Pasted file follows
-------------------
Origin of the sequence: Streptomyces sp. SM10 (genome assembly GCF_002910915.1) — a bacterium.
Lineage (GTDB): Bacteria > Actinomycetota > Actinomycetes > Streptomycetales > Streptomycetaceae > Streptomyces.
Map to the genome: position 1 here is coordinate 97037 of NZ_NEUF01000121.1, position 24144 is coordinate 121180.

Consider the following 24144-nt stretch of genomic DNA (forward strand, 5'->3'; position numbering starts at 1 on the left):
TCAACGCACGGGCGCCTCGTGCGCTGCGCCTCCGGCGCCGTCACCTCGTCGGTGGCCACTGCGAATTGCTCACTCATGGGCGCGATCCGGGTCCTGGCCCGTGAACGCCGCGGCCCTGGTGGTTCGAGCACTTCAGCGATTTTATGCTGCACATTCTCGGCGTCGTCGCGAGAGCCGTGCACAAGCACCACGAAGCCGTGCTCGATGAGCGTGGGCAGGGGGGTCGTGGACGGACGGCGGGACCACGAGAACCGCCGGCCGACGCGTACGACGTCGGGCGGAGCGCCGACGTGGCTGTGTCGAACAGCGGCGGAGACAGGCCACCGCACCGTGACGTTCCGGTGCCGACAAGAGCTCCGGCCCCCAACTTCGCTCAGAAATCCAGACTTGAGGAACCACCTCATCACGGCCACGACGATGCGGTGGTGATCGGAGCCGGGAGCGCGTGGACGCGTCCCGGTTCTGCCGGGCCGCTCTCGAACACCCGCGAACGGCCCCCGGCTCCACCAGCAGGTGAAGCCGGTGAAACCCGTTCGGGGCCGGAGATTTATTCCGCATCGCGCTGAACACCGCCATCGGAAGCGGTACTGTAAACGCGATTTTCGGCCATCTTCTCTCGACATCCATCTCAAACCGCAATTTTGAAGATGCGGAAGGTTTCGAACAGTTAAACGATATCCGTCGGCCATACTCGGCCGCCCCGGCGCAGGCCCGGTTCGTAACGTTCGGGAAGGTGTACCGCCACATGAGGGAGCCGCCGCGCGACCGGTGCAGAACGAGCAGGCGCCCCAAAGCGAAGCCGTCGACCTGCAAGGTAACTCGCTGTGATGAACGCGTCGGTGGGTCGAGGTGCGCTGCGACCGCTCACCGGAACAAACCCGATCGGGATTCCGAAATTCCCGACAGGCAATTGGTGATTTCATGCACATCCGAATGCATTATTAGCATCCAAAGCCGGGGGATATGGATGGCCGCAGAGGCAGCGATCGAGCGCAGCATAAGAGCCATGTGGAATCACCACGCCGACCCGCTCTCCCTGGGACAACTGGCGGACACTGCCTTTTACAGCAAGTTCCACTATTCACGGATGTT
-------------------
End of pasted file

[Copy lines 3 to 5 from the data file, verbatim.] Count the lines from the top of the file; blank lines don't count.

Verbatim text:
Map to the genome: position 1 here is coordinate 97037 of NZ_NEUF01000121.1, position 24144 is coordinate 121180.

Consider the following 24144-nt stretch of genomic DNA (forward strand, 5'->3'; position numbering starts at 1 on the left):
TCAACGCACGGGCGCCTCGTGCGCTGCGCCTCCGGCGCCGTCACCTCGTCGGTGGCCACTGCGAATTGCTCACTCATGGGCGCGATCCGGGTCCTGGCCCGTGAACGCCGCGGCCCTGGTGGTTCGAGCACTTCAGCGATTTTATGCTGCACATTCTCGGCGTCGTCGCGAGAGCCGTGCACAAGCACCACGAAGCCGTGCTCGATGAGCGTGGGCAGGGGGGTCGTGGACGGACGGCGGGACCACGAGAACCGCCGGCCGACGCGTACGACGTCGGGCGGAGCGCCGACGTGGCTGTGTCGAACAGCGGCGGAGACAGGCCACCGCACCGTGACGTTCCGGTGCCGACAAGAGCTCCGGCCCCCAACTTCGCTCAGAAATCCAGACTTGAGGAACCACCTCATCACGGCCACGACGATGCGGTGGTGATCGGAGCCGGGAGCGCGTGGACGCGTCCCGGTTCTGCCGGGCCGCTCTCGAACACCCGCGAACGGCCCCCGGCTCCACCAGCAGGTGAAGCCGGTGAAACCCGTTCGGGGCCGGAGATTTATTCCGCATCGCGCTGAACACCGCCATCGGAAGCGGTACTGTAAACGCGATTTTCGGCCATCTTCTCTCGACATCCATCTCAAACCGCAATTTTGAAGATGCGGAAGGTTTCGAACAGTTAAACGATATCCGTCGGCCATACTCGGCCGCCCCGGCGCAGGCCCGGTTCGTAACGTTCGGGAAGGTGTACCGCCACATGAGGGAGCCGCCGCGCGACCGGTGCAGAACGAGCAGGCGCCCCAAAGCGAAGCCGTCGACCTGCAAGGTAACTCGCTGTGATGAACGCGTCGGTGGGTCGAGGTGCGCTGCGACCGCTCACCGGAACAAACCCGATCGGGATTCCGAAATTCCCGACAGGCAATTGGTGATTTCATGCACATCCGAATGCATTATTAGCATCCAAAGCCGGGGGATATGGATGGCCGCAGAGGCAGCGATCGAGCGCAGCATAAGAGCCATGTGGAATCACCACGCCGACCCGCTCTCCCTGGGACAACTGGCGGACACTGCCTTTTACAGCAAGTTCCACTATTCACGGATGTT